In my viewpoint, you need to consider matrix value of Ca as well; otherwise, and as mentioned by others, Ca level in your diets incased that has adverse effect on Phytase.
Below I added some considerations regarding Phytase and its matrix value. I hope this would be applicable.
Factors affecting phytase activity
Although doubted in some literature, high level of dietary calcium has been reported to adversely affect phytase efficacy either via complexing with phytic acid in the small intestine and forming an insoluble complex or via binding to the active site of phytase enzyme. Similarly, higher levels of iron or zinc make insoluble complex with phytate and subsequently decrease the phosphorus releasing efficacy of phytase. Recently, high dietary sodium has been revealed to decrease phytase activity.
Inspection of the mineral content of farm drinking water should be conducted at least once per year as most water of desert areas contains very high level of some minerals that could hinder phytase activity. Phytases that efficiently hydrolyze phytate in the proximal gut (crop and proventriculus) will counteract the adverse effect of high dietary minerals.
Phytase matrix value
• Although each phytase product has its own matrix value that published by the manufacturing company, these matrices are not derived in the same way. The matrix involves values for Av. phosphorus, calcium, protein/amino acids, energy, and sodium.
• Research results and field experiences revealed that there should not be a fixed matrix value for phytase in all feed formulations.
• Poultry nutritionists can have their own matrix values that can be more reserved and have more safety margin than the values published by the manufacturing companies.
• Many factors influencing phytase efficacy that need to be taken under consideration
Variability in Responses
A dilemma faced by the users of exogenous enzymes is that bird responses to feed enzyme addition are variable and not entirely predictable. The factors contributing to these inconsistencies are complex, involving enzyme (enzyme source, enzyme dose, side activities present), diet (ingredient quality, diet composition, diet form, particle size), and bird (species, age, sex, individual variation) factors and their interaction. Selected dietary and animal factors of importance are briefly highlighted below.
Dietary Nutrient Density
In most cases, the use of exogenous enzymes can be beneficial only if the dietary nutrient density is marginal.
The use of microbial phytase is potentially useful and appropriate only for diets with suboptimal phosphorus levels and containing significant levels of plant-derived ingredients.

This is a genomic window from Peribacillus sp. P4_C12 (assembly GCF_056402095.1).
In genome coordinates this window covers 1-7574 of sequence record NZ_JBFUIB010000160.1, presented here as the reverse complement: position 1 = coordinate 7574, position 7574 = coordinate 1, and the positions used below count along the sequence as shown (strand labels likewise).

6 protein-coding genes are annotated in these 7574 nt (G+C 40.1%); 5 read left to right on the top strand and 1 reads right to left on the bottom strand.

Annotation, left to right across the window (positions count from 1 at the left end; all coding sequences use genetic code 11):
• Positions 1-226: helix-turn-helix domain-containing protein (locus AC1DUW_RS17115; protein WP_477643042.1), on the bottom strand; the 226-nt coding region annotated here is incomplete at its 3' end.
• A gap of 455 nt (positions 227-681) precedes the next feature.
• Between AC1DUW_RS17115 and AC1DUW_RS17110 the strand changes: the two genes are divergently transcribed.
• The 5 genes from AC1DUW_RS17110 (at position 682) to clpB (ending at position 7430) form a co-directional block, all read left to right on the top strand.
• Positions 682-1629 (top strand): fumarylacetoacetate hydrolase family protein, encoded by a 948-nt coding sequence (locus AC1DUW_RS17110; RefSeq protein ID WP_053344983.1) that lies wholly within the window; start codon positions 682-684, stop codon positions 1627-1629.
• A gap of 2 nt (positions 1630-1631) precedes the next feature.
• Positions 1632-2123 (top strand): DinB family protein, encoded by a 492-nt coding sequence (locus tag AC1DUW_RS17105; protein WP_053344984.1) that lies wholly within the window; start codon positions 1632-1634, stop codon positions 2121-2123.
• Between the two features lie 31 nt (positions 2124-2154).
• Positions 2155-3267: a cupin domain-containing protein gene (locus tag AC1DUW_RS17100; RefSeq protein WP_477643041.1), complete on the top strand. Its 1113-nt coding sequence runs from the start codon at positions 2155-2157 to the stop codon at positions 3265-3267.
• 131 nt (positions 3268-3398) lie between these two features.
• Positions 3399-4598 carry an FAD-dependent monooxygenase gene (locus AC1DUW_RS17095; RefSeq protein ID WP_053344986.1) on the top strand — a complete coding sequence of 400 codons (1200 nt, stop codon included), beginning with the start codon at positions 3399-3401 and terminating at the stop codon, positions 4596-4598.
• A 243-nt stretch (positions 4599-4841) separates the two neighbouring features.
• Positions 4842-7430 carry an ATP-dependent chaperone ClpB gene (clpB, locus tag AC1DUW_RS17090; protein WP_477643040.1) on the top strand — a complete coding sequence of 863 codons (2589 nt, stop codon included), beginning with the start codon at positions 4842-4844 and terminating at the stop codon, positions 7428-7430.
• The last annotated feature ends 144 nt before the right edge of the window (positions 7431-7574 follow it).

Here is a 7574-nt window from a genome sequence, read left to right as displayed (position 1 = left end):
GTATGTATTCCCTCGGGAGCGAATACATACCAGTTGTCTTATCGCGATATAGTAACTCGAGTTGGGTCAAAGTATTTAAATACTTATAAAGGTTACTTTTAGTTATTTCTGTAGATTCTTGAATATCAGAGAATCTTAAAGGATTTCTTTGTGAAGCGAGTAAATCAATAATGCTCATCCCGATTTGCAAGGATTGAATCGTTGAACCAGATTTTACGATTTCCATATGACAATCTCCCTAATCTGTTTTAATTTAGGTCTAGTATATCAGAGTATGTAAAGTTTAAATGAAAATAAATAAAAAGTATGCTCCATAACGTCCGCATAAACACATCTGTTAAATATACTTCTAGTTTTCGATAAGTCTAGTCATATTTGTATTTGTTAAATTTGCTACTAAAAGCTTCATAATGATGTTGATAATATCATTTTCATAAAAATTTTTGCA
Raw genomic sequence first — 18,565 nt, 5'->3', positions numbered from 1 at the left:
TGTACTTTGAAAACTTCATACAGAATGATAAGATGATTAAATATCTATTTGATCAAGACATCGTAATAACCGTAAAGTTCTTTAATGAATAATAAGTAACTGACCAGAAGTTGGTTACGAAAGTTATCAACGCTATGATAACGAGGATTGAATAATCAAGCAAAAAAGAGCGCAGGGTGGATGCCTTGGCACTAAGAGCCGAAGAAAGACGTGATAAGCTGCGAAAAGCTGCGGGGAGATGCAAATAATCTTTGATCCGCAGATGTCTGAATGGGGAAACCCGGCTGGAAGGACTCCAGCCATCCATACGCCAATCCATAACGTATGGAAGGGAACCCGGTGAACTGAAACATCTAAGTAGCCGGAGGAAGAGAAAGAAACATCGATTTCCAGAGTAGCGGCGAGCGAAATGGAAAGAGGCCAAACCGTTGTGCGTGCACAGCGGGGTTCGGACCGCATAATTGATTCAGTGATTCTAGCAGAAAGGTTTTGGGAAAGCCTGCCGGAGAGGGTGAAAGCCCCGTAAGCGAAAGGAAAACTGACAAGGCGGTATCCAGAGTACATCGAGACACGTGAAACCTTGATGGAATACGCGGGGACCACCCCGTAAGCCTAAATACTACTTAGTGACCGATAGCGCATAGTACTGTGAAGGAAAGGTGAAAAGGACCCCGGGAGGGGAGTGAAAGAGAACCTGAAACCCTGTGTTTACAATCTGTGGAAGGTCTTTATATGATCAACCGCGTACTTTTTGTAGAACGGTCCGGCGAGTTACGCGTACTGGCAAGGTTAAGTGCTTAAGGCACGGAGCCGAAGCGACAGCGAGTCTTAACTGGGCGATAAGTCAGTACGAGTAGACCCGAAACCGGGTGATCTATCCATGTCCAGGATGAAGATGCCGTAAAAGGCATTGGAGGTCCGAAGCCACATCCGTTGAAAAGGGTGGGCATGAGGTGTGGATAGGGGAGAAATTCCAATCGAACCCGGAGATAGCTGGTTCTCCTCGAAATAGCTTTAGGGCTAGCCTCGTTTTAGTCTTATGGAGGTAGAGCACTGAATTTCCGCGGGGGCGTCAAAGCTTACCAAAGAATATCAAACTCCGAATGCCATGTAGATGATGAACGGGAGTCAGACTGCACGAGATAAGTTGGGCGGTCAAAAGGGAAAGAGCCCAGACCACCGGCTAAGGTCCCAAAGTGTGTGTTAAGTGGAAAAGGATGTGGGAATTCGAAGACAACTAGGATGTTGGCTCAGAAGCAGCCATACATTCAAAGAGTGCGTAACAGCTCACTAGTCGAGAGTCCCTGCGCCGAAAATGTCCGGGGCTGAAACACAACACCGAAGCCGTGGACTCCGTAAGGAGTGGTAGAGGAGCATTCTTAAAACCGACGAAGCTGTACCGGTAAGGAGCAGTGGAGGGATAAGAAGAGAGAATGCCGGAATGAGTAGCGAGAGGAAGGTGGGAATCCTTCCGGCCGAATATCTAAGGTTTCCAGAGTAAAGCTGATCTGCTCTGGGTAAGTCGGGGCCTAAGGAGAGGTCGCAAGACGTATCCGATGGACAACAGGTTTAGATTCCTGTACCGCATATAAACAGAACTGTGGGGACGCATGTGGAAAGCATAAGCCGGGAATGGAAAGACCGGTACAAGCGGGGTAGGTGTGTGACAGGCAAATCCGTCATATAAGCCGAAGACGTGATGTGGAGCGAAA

Age of Birds
theory, the potential benefits from feed enzyme additions will be greater when the digestive system is simpler, as in young birds. Young birds, especially during the first few weeks of life, have an underdeveloped digestive enzyme capacity compared with adult birds (Noy et al., 1995 ).
This belief, however, is not always true; sometimes responses may be greater during the finisher phase. The effect of bird age on recommendations of enzyme doses is a related issue, as it has not been fully elucidated (Cowieson et al,. 2006).
Inclusion Level of the Target Feedstuff
The higher the inclusion level of the target ingredient, the greater the enzyme response will be, as it will proportionately increase the contents of the substrate for enzyme action or the antinutrient(s) that is causing the problem (e.g., xylanase and wheat inclusion level) in diet formulations.
Performance Level of Control Birds
The degree of response is also governed by the existing level of performance in animals fed the unsupplemented diet. If the performance is poor, whether due to poor husbandry, marginal nutrition, or stress, then responses will be greater with enzyme addition.
Quality of the Target Ingredient
In general, the quality of an ingredient is related to the concentration of antinutrient (e.g., phytate contents, soluble NSP contents in wheat) or the content of available nutrients or energy, all of which can vary widely among batches of an ingredient.
The lower the ingredient quality, the greater will be the magnitude of improvements with added enzyme.
For example, apparently the responses of wheat AME to supplemental xylanase are determined, to a great extent, by the initial AME of the wheat sample. Large variability, ranging from 2,200 to 3,820 kcal/kg of DM, in the AME of wheat samples has been reported in the literature (Noy et al., 1995, Choct et al,. 1999). Low quality wheat samples, assaying less than 2,870 kcal/kg of AME, have been shown to respond remarkably to enzyme supplementation, whereas good quality wheat samples show practically no increment in AME.